published Friday, May 15th, 2009

Sequoyah, Soddy-Daisy merger still in question

by Kelli Gauthier

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Students at Soddy-Daisy and Sequoyah high schools have spoken, and they say they’d like their schools to remain separate, thank you very much.

Although Hamilton County Schools administrators have suggested combining the two schools, located about a mile apart, surveys conducted on each campus by school officials indicate the majority of students don’t want the change.

“I don’t think they should merge the two schools,” Sequoyah freshman Lauran Jones said. “I personally think this is a good school by itself.”

Administrators’ rationale for combining the two schools while maintaining separate campuses is to allow both student bodies access to what the other school offers: sports, fine arts and extracurriculars for Sequoyah students and career and technical classes for those from Soddy-Daisy.

During several public discussions, Schools Superintendent Jim Scales had mentioned the possibility that Soddy-Daisy principal John Maynard would be the administrator over both schools.

But Sequoyah principal Steven Holmes on Thursday confirmed that longtime teacher and assistant principal Todd Jackson would take over leadership of the school after Mr. Holmes retires at the end of the year.

Mr. Jackson, who is in his 20th year at Sequoyah, said he was honored by the appointment and his “heart is really into the career and technical education.” He wondered if his appointment as principal meant that a merger of the two schools was off the table for the time being.

Amid a tough budget year, administrators also have discussed the possibility of merging other schools, primarily to save money. But the Soddy-Daisy and Sequoyah merger would have little impact on the district’s bottom line, officials said.

Schools Superintendent Jim Scales has said repeatedly that the merger would not be for budgetary reasons, but simply to expose as many students as possible to career and technical coursework.

But if students at either school wanted to take advantage of what the other offered, they would have chosen to enroll there in the first place, some students say.

“If those kids wanted to go here, they would have already,” said Sequoyah ninth-grader Garrett Johnson during a collision repair class.

Even if some Soddy-Daisy students wanted to enroll in one or two vocational courses at Sequoyah, Mr. Holmes said he thinks the school is more effective when students are committed to their specific program throughout their high school years.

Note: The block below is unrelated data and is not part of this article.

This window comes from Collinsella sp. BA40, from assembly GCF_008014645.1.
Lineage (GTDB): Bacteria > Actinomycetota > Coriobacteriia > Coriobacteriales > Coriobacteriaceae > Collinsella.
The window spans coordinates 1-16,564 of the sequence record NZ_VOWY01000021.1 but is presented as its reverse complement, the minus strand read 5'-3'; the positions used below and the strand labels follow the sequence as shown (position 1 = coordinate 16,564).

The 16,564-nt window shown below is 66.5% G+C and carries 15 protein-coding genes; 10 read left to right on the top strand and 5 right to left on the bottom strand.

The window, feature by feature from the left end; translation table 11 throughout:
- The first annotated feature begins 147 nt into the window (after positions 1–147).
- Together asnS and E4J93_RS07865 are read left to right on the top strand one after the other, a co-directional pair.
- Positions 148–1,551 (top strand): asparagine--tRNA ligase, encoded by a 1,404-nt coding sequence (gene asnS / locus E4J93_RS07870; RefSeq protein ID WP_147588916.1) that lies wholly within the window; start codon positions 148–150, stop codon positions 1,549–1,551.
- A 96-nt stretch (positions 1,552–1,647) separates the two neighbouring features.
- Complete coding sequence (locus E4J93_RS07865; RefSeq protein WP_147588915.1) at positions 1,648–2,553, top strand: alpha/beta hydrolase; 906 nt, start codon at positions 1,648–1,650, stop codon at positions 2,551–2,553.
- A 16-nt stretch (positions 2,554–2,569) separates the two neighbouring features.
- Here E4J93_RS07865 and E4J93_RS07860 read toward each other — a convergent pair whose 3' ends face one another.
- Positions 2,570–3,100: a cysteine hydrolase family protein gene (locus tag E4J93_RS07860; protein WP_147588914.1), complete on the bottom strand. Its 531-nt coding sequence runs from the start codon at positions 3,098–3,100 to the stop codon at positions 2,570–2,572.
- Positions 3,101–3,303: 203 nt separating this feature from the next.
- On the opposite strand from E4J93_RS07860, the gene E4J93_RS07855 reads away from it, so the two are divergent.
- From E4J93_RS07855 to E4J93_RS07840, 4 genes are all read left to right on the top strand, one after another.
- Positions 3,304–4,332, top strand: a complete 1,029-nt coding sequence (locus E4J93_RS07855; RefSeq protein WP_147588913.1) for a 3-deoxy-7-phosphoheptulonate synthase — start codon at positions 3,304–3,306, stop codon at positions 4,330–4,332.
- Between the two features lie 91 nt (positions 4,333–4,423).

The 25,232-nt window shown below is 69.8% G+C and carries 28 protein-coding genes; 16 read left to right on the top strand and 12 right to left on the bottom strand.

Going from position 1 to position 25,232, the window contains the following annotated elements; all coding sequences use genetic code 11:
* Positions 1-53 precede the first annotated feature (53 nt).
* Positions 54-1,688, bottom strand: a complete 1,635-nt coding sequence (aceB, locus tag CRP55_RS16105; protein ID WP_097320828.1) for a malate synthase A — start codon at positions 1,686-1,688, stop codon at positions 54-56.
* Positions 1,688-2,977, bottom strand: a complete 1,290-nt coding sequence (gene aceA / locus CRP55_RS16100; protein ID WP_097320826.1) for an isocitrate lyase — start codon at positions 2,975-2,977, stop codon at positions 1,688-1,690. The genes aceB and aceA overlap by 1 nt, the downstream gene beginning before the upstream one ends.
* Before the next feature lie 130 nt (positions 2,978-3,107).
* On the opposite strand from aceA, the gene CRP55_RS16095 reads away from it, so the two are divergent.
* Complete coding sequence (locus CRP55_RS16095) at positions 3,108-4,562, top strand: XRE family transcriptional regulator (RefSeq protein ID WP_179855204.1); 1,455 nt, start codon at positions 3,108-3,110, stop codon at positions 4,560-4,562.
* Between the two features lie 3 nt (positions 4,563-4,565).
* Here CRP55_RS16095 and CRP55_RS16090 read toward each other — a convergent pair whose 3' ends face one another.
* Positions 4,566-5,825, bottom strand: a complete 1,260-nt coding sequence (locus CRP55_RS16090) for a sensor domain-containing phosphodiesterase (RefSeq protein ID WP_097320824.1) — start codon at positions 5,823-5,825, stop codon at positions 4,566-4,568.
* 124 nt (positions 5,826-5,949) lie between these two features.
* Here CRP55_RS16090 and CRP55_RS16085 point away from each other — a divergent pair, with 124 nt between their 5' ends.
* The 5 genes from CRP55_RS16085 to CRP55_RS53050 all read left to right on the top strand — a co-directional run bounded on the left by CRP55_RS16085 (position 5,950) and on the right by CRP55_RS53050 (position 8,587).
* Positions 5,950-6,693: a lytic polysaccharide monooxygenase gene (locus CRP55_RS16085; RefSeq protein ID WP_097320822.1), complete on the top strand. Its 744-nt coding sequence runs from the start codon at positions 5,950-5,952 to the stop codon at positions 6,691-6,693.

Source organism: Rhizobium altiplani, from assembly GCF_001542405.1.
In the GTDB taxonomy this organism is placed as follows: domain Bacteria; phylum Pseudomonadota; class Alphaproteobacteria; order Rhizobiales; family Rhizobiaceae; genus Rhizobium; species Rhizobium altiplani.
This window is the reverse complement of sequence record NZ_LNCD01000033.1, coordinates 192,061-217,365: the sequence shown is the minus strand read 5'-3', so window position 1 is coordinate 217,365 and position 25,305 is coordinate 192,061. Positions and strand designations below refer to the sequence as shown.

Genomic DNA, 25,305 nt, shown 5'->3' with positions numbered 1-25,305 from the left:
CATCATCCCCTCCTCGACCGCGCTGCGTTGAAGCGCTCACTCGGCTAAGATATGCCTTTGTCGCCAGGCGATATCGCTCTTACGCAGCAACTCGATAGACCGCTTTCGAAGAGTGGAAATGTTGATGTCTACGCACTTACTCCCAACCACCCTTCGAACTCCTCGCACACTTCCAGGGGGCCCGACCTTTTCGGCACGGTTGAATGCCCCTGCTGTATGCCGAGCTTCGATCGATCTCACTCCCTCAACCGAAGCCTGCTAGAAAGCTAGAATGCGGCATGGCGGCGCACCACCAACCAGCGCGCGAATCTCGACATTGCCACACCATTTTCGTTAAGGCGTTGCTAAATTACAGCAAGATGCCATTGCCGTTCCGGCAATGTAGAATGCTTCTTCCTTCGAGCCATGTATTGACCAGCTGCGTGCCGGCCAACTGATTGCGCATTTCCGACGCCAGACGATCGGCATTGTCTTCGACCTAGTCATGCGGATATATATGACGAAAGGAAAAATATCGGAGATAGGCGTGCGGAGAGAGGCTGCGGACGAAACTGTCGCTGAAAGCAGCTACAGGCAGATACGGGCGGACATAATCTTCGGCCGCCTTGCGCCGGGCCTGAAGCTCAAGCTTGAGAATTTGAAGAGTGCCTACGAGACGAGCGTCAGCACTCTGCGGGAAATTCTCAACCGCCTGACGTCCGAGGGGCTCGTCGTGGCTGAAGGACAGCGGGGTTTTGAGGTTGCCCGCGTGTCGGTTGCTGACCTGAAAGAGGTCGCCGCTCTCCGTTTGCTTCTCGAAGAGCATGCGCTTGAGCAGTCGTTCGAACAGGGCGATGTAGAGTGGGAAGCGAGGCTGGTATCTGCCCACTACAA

“I just wonder if the students who are interested, is it something they’d want to just take a class in or something they’d like to make a career of?” he asked.

Mr. Holmes also is concerned that the most recent merger proposal did not include transportation for students to attend Sequoyah who live outside of the Soddy-Daisy area. Combining the schools would make Sequoyah’s career and tech classes more accessible to local students, but not those from around Hamilton County, he said.

More than 100 of 271 survey participants at Sequoyah said they no longer could attend the school if transportation were no longer offered.

But not all students are against the idea of the high school merger.

Although Soddy-Daisy senior Tyler Reed would not be affected by the change, his younger brother will be a freshman next year, and the 18-year-old said the move could be beneficial.

“It would be really weird at first; it would take some time to get used to it, but I think it would be a good opportunity,” he said. “I would have liked to have taken advantage of those (vocational) classes.”

about Kelli Gauthier...

Kelli Gauthier covers K-12 education in Hamilton County for the Times Free Press. She started at the paper as an intern in 2006, crisscrossing the region writing feature stories from Pikeville, Tenn., to Lafayette, Ga. She also covered crime and courts before taking over the education beat in 2007. A native of Frederick, Md., Kelli came south to attend Southern Adventist University in Collegedale, where she earned a bachelor’s degree in print journalism. Before newspapers, ...

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